Still, adhering to a Sundance formula doesn’t always spell disaster. The same cluster of archetypes can yield radically different results, as illustrated by Mike Mills’s THUMBSUCKER and Arie Posin’s THE CHUMSCRUBBER, which rhyme in more ways than one: teens, suburbia, psychopharmacology. In contrast to the latter’s cocktail of putrid clichés, Mills’s fiction debut, based on Walter Kirn’s novel, adopts a humane and philosophical approach to addiction, conceding that the drugs work well enough sometimes—the trick is in finding the least poisonous painkiller. Miranda July’s ME AND YOU AND EVERYONE WE KNOW, a Sundance-lab product, is familiar in its quirky-sad rom-com ache, but also unquestionably true to its author-star’s idiosyncrasies—a disarming synthesis of the cute and the cosmic, the mundane and the magically expectant. July has a fresh, uncondescending way of dealing with kids: She doesn’t shy from their sexual curiosity, grasps their vulnerabilities, and credits them with a privileged resilience. With these deceptively conventional movies, Mills and July scored small but comprehensive victories—modest subversions at the cellular level.
3. The power of denial
In Me and You, a roundly ridiculed contemporary-art curator explains her key selection criterion: Could the work have been made in any era, or only now? It’s obviously not a litmus test programmers apply at Sundance, where too many films are not just divorced from reality but cluelessly redolent of some bygone age. The adoption weepie LOGGERHEADS, with its HIV-as-death-sentence bathos, evoked the late ’80s; the high school satire PRETTY PERSUASION, a wretched Heathers spawn that might be offensive if it weren’t so incoherent, harked back to the smugly incorrect early ’90s.
Despite this edition’s touted “regionalism” (i.e., films made and set in places other than New York and California), most of the fiction entries were as insular and apathetic as they have been for years. (Worth noting: Sundance ’05 commenced the day of the inauguration with a comedy called HAPPY ENDINGS.) In that context, Travis Wilkerson’s WHO KILLED COCK ROBIN?, simply for having a political point of view and a palpable connection with the world beyond its frame, was indispensable. Rawer than Wilkerson’s lyrical agitprop doc An Injury to One, Cock Robin imagines life in the same dead-end town—Butte, Montana—for a rootless teen: shoplifting beer, hanging out in abandoned mines, grappling with the decline of employment prospects and labor movements. The inclusion of this earnest, unfashionable, and extremely cheap-looking movie in the competition was the gutsiest programming decision by far.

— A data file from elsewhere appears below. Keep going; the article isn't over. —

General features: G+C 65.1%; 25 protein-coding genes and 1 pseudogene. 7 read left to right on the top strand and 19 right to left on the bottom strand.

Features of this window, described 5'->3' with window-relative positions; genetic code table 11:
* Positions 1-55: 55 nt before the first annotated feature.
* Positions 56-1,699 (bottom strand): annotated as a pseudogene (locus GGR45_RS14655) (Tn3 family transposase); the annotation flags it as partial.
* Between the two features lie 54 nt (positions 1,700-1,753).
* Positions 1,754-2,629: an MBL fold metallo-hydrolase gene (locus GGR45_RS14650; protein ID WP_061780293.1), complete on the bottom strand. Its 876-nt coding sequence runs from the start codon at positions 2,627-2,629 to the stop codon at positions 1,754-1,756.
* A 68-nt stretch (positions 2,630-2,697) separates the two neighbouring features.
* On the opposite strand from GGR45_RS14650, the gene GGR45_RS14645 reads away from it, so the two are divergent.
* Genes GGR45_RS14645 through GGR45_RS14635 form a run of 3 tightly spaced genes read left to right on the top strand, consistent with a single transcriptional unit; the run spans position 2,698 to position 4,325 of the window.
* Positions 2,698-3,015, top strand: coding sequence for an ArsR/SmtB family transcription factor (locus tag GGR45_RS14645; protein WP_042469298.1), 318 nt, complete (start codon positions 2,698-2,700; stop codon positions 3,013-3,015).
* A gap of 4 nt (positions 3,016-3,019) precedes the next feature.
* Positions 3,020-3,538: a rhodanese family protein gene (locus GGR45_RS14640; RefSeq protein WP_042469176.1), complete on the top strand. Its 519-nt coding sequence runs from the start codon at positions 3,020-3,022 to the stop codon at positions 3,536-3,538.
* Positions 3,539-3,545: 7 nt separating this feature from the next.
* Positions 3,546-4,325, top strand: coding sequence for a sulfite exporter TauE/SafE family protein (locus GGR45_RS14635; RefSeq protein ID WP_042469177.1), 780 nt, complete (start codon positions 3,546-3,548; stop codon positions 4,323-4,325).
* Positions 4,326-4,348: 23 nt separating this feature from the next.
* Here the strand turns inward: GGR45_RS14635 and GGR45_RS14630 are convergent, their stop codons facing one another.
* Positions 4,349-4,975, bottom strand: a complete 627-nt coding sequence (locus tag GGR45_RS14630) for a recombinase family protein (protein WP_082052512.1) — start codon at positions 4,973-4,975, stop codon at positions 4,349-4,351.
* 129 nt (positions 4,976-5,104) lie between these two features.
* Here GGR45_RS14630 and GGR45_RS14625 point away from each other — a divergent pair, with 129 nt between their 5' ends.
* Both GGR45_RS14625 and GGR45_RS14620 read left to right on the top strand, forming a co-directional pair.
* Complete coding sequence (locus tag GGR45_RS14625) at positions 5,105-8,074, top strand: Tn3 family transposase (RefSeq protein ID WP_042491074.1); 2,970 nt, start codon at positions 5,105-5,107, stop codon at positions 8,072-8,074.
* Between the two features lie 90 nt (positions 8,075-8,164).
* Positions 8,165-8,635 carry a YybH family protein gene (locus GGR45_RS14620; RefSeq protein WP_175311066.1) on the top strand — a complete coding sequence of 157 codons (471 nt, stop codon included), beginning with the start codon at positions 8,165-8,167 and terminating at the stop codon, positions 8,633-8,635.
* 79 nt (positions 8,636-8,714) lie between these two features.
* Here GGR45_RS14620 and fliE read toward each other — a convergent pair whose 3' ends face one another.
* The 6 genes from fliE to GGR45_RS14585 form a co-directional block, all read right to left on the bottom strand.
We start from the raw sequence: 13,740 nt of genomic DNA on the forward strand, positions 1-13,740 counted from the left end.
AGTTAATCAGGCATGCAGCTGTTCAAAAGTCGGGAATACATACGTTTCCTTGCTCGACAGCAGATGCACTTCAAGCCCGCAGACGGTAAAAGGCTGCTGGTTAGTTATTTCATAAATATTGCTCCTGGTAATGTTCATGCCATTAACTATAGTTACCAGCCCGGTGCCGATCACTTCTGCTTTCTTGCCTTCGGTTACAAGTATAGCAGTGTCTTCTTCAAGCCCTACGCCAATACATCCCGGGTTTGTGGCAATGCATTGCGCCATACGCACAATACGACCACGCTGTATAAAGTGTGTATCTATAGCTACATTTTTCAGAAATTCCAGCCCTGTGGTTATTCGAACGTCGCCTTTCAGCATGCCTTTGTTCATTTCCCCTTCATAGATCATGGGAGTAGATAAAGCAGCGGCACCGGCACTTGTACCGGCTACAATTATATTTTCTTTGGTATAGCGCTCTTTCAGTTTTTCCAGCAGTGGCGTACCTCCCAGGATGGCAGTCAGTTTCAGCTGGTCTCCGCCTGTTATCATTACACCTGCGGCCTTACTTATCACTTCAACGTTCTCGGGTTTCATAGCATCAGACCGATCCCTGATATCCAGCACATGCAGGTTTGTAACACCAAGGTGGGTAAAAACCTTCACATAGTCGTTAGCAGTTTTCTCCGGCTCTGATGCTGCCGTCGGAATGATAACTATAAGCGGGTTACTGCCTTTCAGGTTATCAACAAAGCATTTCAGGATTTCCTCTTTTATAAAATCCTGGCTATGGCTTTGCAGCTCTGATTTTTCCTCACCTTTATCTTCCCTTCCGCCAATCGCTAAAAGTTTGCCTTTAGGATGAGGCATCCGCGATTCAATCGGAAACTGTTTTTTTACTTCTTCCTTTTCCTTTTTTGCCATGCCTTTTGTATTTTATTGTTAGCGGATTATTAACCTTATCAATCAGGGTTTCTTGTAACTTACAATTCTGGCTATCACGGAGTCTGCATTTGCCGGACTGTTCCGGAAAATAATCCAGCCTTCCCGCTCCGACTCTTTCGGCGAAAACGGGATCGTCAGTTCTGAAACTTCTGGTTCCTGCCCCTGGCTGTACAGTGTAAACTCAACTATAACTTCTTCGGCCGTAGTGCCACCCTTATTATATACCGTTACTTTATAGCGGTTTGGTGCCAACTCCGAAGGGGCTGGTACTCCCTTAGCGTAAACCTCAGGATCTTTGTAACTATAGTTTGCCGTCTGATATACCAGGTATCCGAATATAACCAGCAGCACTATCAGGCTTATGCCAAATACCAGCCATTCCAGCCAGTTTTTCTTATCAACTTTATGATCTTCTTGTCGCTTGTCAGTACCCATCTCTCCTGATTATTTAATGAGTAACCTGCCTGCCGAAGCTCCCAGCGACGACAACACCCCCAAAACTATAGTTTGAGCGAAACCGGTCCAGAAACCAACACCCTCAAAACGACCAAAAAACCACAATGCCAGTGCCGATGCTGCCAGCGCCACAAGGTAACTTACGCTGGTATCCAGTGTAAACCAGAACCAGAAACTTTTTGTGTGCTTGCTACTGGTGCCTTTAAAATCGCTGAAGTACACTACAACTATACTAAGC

Kyle Henry’s ROOM begins as an unvarnished portrait of nickel-and-dimed wage slavery, but after a suggestive setup that links an overworked Texas mom’s blackouts to Bush foreign policy, descends into hallucinatory abstraction. For a sardonic take on America’s ills, there’s always the prankster Danes. Screening in the otherwise dud-filled Premieres section, DEAR WENDY, directed by Thomas Vinterberg from a Lars von Trier script, is a love story between a boy (Jamie Bell) and his double-action revolver. In a faux-mythic town square somewhere between Dogville and Butte, Montana (the mines have closed and the Zombies are always on someone’s turntable), outsider kids turn into gun fetishists and pacifist “dandies.” Taking aim at Columbine, American racism, the right to bear arms, and the arms race, this willfully scattershot allegory is every bit the waggish provocation you’d expect. But at the bizarrely inane and indulgent Q&A, Vinterberg fielded softballs about costumes and rehearsals: “There’s a whole political subtext too,” he smirked in conclusion, “but we can talk about it some other time.”
This article from the Village Voice Archive was posted on January 25, 2005